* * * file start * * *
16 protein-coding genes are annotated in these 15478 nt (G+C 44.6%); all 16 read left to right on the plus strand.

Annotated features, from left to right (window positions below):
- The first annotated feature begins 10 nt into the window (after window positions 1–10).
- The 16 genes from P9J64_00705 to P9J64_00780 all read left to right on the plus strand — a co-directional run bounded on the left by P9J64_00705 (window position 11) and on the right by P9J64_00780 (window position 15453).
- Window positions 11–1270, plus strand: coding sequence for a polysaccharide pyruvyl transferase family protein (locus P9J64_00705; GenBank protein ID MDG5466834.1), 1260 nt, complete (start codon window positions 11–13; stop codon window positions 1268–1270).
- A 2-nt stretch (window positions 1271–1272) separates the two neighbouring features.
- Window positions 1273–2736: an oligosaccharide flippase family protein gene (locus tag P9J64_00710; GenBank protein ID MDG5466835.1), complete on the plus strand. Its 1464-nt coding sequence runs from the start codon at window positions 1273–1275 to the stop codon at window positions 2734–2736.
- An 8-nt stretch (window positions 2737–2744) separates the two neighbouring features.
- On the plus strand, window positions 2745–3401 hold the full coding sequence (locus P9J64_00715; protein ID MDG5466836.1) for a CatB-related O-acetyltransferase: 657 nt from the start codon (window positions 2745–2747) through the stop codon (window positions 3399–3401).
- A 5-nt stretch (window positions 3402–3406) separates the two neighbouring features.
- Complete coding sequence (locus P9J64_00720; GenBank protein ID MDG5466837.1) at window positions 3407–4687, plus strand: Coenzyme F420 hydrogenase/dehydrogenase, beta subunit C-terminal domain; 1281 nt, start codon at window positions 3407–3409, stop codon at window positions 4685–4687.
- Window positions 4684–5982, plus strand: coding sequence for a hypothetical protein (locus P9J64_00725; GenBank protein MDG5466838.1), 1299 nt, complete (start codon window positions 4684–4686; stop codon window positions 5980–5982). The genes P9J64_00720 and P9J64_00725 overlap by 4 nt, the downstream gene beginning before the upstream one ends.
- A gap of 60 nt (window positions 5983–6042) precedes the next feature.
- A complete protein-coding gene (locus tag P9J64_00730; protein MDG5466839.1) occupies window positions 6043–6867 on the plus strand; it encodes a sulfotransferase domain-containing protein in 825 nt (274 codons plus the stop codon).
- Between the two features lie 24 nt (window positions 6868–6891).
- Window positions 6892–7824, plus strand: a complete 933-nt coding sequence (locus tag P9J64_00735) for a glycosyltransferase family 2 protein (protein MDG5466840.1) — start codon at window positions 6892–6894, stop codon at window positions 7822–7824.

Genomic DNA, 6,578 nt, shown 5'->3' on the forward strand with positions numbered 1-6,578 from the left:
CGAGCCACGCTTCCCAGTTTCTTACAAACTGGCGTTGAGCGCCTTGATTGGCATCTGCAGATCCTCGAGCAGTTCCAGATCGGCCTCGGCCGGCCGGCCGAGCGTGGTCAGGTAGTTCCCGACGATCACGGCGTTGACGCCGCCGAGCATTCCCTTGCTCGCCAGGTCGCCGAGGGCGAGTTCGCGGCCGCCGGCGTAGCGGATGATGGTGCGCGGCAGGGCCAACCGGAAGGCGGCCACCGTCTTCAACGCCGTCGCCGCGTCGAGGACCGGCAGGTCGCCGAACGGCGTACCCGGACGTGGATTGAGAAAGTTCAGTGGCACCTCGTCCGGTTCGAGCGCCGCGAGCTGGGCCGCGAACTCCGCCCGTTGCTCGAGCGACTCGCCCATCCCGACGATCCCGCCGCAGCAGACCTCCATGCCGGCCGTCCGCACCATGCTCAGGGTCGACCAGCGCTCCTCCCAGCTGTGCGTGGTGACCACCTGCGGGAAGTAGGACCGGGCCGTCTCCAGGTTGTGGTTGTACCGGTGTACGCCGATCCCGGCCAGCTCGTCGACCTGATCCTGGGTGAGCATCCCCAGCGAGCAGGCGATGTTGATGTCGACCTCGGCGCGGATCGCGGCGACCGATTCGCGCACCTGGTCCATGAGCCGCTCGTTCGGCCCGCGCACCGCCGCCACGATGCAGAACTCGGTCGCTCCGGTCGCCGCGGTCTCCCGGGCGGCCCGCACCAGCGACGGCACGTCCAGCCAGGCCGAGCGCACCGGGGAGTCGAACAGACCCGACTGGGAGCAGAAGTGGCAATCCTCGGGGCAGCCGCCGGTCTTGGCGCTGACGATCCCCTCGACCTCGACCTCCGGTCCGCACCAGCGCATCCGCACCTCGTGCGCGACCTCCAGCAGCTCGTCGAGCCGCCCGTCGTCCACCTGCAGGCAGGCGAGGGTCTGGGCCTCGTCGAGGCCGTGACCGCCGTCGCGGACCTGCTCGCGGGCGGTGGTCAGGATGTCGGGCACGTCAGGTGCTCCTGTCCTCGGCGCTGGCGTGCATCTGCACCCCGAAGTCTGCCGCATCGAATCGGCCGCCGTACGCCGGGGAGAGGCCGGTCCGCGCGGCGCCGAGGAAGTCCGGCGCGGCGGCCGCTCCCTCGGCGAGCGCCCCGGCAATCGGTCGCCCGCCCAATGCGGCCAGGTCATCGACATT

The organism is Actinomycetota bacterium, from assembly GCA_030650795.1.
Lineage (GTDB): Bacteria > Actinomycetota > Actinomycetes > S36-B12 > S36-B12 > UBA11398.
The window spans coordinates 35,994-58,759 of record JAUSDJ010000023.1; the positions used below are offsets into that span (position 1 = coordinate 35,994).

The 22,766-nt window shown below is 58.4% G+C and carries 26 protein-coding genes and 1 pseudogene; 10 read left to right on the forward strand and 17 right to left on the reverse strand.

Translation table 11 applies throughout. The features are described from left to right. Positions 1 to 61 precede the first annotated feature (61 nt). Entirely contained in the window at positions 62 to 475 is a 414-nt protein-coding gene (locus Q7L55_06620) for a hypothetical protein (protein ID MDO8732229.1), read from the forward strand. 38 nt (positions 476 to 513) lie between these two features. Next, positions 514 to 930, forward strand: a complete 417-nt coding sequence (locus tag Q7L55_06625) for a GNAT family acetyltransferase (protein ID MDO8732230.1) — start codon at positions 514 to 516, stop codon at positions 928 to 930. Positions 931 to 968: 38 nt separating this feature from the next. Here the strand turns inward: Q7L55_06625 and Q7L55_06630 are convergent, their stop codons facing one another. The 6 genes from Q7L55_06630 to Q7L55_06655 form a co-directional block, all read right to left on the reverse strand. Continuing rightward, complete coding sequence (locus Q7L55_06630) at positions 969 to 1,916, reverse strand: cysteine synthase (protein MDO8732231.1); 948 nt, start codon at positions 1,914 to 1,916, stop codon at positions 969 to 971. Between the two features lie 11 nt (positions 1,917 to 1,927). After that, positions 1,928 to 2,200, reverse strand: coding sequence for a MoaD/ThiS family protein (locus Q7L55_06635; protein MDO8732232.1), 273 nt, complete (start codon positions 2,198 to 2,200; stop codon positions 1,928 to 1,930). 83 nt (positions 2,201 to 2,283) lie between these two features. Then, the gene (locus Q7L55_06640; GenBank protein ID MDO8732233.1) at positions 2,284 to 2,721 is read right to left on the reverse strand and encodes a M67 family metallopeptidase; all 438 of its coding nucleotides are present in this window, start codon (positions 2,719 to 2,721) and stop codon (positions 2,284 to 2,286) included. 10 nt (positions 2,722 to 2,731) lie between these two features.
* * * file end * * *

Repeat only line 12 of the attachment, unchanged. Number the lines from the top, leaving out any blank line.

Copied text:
- Window positions 4684–5982, plus strand: coding sequence for a hypothetical protein (locus P9J64_00725; GenBank protein MDG5466838.1), 1299 nt, complete (start codon window positions 4684–4686; stop codon window positions 5980–5982). The genes P9J64_00720 and P9J64_00725 overlap by 4 nt, the downstream gene beginning before the upstream one ends.